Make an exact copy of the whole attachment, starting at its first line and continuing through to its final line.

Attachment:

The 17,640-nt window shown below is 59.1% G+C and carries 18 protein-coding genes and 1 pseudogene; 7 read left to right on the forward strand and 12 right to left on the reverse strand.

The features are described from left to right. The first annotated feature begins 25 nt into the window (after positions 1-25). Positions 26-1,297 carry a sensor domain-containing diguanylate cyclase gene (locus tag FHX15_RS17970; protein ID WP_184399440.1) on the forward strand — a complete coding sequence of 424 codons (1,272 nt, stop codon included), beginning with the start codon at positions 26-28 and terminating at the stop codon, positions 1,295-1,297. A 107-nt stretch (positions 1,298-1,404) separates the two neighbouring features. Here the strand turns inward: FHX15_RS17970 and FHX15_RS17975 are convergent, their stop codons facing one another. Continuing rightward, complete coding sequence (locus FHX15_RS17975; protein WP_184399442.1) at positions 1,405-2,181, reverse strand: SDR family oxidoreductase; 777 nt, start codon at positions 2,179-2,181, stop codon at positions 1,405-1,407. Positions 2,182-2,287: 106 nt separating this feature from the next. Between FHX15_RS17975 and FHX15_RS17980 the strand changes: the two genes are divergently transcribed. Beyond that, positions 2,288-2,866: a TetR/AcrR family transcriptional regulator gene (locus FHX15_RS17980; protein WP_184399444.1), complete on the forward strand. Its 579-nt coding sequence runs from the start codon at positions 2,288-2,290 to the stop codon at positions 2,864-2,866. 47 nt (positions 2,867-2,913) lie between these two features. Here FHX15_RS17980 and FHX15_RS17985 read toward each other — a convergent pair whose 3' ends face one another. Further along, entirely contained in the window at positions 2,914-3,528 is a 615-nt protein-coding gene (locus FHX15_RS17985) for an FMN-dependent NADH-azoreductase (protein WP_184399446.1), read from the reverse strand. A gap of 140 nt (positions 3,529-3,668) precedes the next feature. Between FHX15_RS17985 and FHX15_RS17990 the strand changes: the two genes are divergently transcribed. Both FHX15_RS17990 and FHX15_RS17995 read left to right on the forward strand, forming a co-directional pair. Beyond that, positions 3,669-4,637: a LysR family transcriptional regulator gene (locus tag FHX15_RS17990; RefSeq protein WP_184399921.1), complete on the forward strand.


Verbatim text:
The 17,640-nt window shown below is 59.1% G+C and carries 18 protein-coding genes and 1 pseudogene; 7 read left to right on the forward strand and 12 right to left on the reverse strand.

The features are described from left to right. The first annotated feature begins 25 nt into the window (after positions 1-25). Positions 26-1,297 carry a sensor domain-containing diguanylate cyclase gene (locus tag FHX15_RS17970; protein ID WP_184399440.1) on the forward strand — a complete coding sequence of 424 codons (1,272 nt, stop codon included), beginning with the start codon at positions 26-28 and terminating at the stop codon, positions 1,295-1,297. A 107-nt stretch (positions 1,298-1,404) separates the two neighbouring features. Here the strand turns inward: FHX15_RS17970 and FHX15_RS17975 are convergent, their stop codons facing one another. Continuing rightward, complete coding sequence (locus FHX15_RS17975; protein WP_184399442.1) at positions 1,405-2,181, reverse strand: SDR family oxidoreductase; 777 nt, start codon at positions 2,179-2,181, stop codon at positions 1,405-1,407. Positions 2,182-2,287: 106 nt separating this feature from the next. Between FHX15_RS17975 and FHX15_RS17980 the strand changes: the two genes are divergently transcribed. Beyond that, positions 2,288-2,866: a TetR/AcrR family transcriptional regulator gene (locus FHX15_RS17980; protein WP_184399444.1), complete on the forward strand. Its 579-nt coding sequence runs from the start codon at positions 2,288-2,290 to the stop codon at positions 2,864-2,866. 47 nt (positions 2,867-2,913) lie between these two features. Here FHX15_RS17980 and FHX15_RS17985 read toward each other — a convergent pair whose 3' ends face one another. Further along, entirely contained in the window at positions 2,914-3,528 is a 615-nt protein-coding gene (locus FHX15_RS17985) for an FMN-dependent NADH-azoreductase (protein WP_184399446.1), read from the reverse strand. A gap of 140 nt (positions 3,529-3,668) precedes the next feature. Between FHX15_RS17985 and FHX15_RS17990 the strand changes: the two genes are divergently transcribed. Both FHX15_RS17990 and FHX15_RS17995 read left to right on the forward strand, forming a co-directional pair. Beyond that, positions 3,669-4,637: a LysR family transcriptional regulator gene (locus tag FHX15_RS17990; RefSeq protein WP_184399921.1), complete on the forward strand.